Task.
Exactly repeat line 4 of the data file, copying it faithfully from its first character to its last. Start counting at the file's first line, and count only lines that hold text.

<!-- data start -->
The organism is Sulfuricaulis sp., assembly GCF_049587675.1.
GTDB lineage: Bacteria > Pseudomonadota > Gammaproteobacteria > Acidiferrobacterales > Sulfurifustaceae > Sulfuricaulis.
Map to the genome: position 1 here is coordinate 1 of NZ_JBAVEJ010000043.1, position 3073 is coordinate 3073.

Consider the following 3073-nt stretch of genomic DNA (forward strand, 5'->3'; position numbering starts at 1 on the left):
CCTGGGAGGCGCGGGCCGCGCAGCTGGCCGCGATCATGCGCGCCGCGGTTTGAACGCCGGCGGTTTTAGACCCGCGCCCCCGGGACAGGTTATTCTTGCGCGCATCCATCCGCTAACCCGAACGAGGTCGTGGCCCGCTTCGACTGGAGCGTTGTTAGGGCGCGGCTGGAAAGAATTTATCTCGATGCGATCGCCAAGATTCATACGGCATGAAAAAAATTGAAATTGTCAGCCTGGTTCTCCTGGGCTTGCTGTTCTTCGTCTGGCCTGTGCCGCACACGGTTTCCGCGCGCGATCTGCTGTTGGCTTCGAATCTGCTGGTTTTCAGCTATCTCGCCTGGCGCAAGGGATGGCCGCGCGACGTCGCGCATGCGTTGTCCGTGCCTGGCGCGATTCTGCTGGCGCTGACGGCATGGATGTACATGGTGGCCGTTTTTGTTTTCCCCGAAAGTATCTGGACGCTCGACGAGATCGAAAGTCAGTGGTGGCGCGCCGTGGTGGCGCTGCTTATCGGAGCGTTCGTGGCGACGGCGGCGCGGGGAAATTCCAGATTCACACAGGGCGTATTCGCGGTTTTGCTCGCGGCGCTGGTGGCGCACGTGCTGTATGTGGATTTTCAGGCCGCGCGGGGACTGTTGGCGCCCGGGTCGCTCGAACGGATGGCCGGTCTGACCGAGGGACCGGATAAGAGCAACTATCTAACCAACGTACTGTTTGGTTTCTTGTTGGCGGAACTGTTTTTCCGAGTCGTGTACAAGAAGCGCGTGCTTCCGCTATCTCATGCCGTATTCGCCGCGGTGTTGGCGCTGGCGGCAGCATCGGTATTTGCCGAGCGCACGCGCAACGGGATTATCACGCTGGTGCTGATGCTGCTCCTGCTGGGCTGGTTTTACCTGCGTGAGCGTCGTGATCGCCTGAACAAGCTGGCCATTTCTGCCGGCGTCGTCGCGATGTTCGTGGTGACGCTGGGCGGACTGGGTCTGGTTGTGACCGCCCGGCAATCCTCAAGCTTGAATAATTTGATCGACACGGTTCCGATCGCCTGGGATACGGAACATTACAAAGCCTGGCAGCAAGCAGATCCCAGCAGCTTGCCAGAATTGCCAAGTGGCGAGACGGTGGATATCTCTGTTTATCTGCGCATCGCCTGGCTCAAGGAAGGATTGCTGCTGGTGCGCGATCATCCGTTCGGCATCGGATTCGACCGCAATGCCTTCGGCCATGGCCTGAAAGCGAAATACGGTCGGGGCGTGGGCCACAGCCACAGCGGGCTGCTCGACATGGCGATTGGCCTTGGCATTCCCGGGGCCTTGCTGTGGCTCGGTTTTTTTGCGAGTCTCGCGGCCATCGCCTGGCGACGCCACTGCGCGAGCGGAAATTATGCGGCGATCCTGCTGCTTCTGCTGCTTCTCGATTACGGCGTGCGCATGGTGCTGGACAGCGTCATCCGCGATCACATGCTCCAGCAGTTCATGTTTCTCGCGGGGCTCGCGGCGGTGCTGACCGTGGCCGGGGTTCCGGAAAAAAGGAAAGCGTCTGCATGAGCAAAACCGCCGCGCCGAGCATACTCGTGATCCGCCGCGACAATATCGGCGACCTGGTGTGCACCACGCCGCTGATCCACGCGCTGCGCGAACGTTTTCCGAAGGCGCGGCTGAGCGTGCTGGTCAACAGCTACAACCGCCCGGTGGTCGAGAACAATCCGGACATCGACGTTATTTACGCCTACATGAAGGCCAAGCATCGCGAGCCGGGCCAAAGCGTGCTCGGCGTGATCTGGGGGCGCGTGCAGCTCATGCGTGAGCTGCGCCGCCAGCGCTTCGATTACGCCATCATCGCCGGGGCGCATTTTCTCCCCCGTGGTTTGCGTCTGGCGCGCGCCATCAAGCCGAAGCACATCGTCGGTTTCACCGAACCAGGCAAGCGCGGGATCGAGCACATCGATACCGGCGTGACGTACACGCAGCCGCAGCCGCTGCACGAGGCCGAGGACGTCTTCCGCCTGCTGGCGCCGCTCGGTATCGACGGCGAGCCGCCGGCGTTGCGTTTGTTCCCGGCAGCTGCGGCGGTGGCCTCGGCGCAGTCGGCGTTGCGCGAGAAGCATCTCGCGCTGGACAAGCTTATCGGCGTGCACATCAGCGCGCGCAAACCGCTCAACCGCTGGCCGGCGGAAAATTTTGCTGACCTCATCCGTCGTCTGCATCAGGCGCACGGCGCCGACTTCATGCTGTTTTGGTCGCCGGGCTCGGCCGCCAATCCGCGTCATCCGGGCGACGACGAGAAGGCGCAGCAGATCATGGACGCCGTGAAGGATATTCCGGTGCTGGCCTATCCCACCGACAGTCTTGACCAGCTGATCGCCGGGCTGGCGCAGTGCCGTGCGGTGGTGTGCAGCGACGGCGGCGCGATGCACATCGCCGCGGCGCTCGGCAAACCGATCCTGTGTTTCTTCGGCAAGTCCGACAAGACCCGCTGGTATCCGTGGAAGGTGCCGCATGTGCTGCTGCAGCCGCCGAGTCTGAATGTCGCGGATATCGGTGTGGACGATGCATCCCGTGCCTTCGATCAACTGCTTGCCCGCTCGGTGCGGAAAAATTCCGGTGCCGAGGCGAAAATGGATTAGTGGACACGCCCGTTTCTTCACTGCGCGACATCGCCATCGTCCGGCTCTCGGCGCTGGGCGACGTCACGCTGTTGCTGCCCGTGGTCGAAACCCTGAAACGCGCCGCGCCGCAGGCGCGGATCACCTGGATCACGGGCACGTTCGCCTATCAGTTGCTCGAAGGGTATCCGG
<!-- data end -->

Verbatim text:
Consider the following 3073-nt stretch of genomic DNA (forward strand, 5'->3'; position numbering starts at 1 on the left):